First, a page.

The planetary system TYC 8998–760–1, sitting 300 light years from Earth, shows a pair of massive worlds orbiting a star much like our own Sun. The team of astronomers took …

Here lies one from a distant star, but the soil is not alien to him, for in death he belongs to the universe. Clifford D. Simak, Way Station
Just a few weeks ago, the European Southern Observatorys Very Large Telescope (ESOs VLT) released an image of a nascent solar system being born. This observatory was the first to ever image an exoplanet, released in 2004.
The SPHERE instrument on the VLT blocks light from distant stars using a device called a coronagraph, allowing faint planets to be seen in images recorded by the telescope. The video below shows a look at this new discovery from the European Southern Observatorys Very Large Telescope.
However, this technique produces an aura of light, like that caused by blocking the Sun with a finger. Fortunately, light emitted from stars is unpolarized electromagnetic waves the oscillate randomly in different directions. Once it strikes a surface and reflects, light becomes partial polarized. This allows researchers to use a technique similar to polarized sunglasses to see detail in the images.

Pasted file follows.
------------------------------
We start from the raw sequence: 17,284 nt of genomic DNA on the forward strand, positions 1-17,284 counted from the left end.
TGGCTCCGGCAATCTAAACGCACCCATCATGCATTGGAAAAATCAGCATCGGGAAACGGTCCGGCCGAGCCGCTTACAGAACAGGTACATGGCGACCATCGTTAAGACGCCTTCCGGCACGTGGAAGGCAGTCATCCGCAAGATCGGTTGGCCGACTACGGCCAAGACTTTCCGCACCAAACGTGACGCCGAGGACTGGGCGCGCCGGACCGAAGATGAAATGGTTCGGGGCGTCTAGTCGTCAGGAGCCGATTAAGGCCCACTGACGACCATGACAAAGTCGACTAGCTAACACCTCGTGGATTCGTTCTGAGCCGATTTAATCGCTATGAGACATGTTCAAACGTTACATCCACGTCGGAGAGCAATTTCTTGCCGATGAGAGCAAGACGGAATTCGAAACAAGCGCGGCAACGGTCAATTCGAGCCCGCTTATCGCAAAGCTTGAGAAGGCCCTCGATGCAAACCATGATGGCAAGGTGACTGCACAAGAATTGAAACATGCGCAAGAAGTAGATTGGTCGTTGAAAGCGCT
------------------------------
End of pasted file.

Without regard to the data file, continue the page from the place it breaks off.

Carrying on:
Older planets, like those found in our own solar system, have cooled down too far to be found by alien astronomers using this technique. However, younger planets are warm, allowing the planets to show via infrared radiation.
Adaptive optics eliminate the effects of the atmosphere on light from space, providing astronomers on the ground with images having clarity rivaling those taken by space telescopes.
SPHERE is trying to capture images of the exoplanets directly, as though it were taking their photograph. SPHERE can also obtain images of discs of dust and debris around other stars, where planets may be forming. In either case, direct imaging is extremely hard to do, researchers wrote on the ESO website.
Analysis of the study was published in the Astrophysical Journal Letters.
Astronomers believe this new study will assist astronomers in learning more about our own solar system and other families of planets with stars like our own.
This article was originally published on The Cosmic Companion by James Maynard, founder and publisher of The Cosmic Companion. He is a New England native turned desert rat in Tucson, where he lives with his lovely wife, Nicole, and Max the Cat. You can read this original piece here.
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